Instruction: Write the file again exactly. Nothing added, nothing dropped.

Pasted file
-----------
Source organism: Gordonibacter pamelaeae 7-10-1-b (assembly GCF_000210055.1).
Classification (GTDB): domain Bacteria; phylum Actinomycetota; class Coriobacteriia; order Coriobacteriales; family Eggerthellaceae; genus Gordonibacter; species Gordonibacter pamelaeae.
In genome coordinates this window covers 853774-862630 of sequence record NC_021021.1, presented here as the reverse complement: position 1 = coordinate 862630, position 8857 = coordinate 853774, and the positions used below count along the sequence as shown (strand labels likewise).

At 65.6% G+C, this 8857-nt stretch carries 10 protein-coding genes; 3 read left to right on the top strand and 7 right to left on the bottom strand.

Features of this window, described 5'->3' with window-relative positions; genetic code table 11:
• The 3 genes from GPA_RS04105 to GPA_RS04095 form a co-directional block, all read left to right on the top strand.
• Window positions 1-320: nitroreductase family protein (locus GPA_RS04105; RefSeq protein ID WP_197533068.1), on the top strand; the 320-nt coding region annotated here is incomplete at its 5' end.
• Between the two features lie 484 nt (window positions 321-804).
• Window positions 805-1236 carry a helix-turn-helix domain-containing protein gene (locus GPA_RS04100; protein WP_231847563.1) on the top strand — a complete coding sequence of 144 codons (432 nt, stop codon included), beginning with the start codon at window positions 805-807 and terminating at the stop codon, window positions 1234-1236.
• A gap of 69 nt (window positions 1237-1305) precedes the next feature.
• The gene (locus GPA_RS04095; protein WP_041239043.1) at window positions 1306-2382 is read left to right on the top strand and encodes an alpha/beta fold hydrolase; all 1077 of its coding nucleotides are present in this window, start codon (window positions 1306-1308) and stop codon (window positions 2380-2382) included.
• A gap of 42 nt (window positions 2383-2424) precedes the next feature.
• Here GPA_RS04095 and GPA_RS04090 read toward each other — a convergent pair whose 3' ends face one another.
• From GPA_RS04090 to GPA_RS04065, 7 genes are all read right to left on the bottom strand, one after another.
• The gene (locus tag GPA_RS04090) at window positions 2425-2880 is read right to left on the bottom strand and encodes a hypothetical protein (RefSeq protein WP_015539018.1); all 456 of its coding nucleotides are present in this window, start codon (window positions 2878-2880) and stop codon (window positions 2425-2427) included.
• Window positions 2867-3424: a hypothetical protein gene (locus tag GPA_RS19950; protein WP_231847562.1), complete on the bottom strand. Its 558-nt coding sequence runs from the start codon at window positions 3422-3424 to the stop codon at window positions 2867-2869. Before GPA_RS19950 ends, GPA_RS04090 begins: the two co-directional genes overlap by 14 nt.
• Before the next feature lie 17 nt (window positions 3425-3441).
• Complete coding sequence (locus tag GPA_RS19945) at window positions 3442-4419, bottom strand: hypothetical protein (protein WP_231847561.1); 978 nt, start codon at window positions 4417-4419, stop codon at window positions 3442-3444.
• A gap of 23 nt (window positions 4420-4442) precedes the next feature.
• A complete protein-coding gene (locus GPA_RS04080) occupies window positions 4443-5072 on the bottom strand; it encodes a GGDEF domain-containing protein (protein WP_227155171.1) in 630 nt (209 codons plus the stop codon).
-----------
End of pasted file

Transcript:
Source organism: Gordonibacter pamelaeae 7-10-1-b (assembly GCF_000210055.1).
Classification (GTDB): domain Bacteria; phylum Actinomycetota; class Coriobacteriia; order Coriobacteriales; family Eggerthellaceae; genus Gordonibacter; species Gordonibacter pamelaeae.
In genome coordinates this window covers 853774-862630 of sequence record NC_021021.1, presented here as the reverse complement: position 1 = coordinate 862630, position 8857 = coordinate 853774, and the positions used below count along the sequence as shown (strand labels likewise).

At 65.6% G+C, this 8857-nt stretch carries 10 protein-coding genes; 3 read left to right on the top strand and 7 right to left on the bottom strand.

Features of this window, described 5'->3' with window-relative positions; genetic code table 11:
• The 3 genes from GPA_RS04105 to GPA_RS04095 form a co-directional block, all read left to right on the top strand.
• Window positions 1-320: nitroreductase family protein (locus GPA_RS04105; RefSeq protein ID WP_197533068.1), on the top strand; the 320-nt coding region annotated here is incomplete at its 5' end.
• Between the two features lie 484 nt (window positions 321-804).
• Window positions 805-1236 carry a helix-turn-helix domain-containing protein gene (locus GPA_RS04100; protein WP_231847563.1) on the top strand — a complete coding sequence of 144 codons (432 nt, stop codon included), beginning with the start codon at window positions 805-807 and terminating at the stop codon, window positions 1234-1236.
• A gap of 69 nt (window positions 1237-1305) precedes the next feature.
• The gene (locus GPA_RS04095; protein WP_041239043.1) at window positions 1306-2382 is read left to right on the top strand and encodes an alpha/beta fold hydrolase; all 1077 of its coding nucleotides are present in this window, start codon (window positions 1306-1308) and stop codon (window positions 2380-2382) included.
• A gap of 42 nt (window positions 2383-2424) precedes the next feature.
• Here GPA_RS04095 and GPA_RS04090 read toward each other — a convergent pair whose 3' ends face one another.
• From GPA_RS04090 to GPA_RS04065, 7 genes are all read right to left on the bottom strand, one after another.
• The gene (locus tag GPA_RS04090) at window positions 2425-2880 is read right to left on the bottom strand and encodes a hypothetical protein (RefSeq protein WP_015539018.1); all 456 of its coding nucleotides are present in this window, start codon (window positions 2878-2880) and stop codon (window positions 2425-2427) included.
• Window positions 2867-3424: a hypothetical protein gene (locus tag GPA_RS19950; protein WP_231847562.1), complete on the bottom strand. Its 558-nt coding sequence runs from the start codon at window positions 3422-3424 to the stop codon at window positions 2867-2869. Before GPA_RS19950 ends, GPA_RS04090 begins: the two co-directional genes overlap by 14 nt.
• Before the next feature lie 17 nt (window positions 3425-3441).
• Complete coding sequence (locus tag GPA_RS19945) at window positions 3442-4419, bottom strand: hypothetical protein (protein WP_231847561.1); 978 nt, start codon at window positions 4417-4419, stop codon at window positions 3442-3444.
• A gap of 23 nt (window positions 4420-4442) precedes the next feature.
• A complete protein-coding gene (locus GPA_RS04080) occupies window positions 4443-5072 on the bottom strand; it encodes a GGDEF domain-containing protein (protein WP_227155171.1) in 630 nt (209 codons plus the stop codon).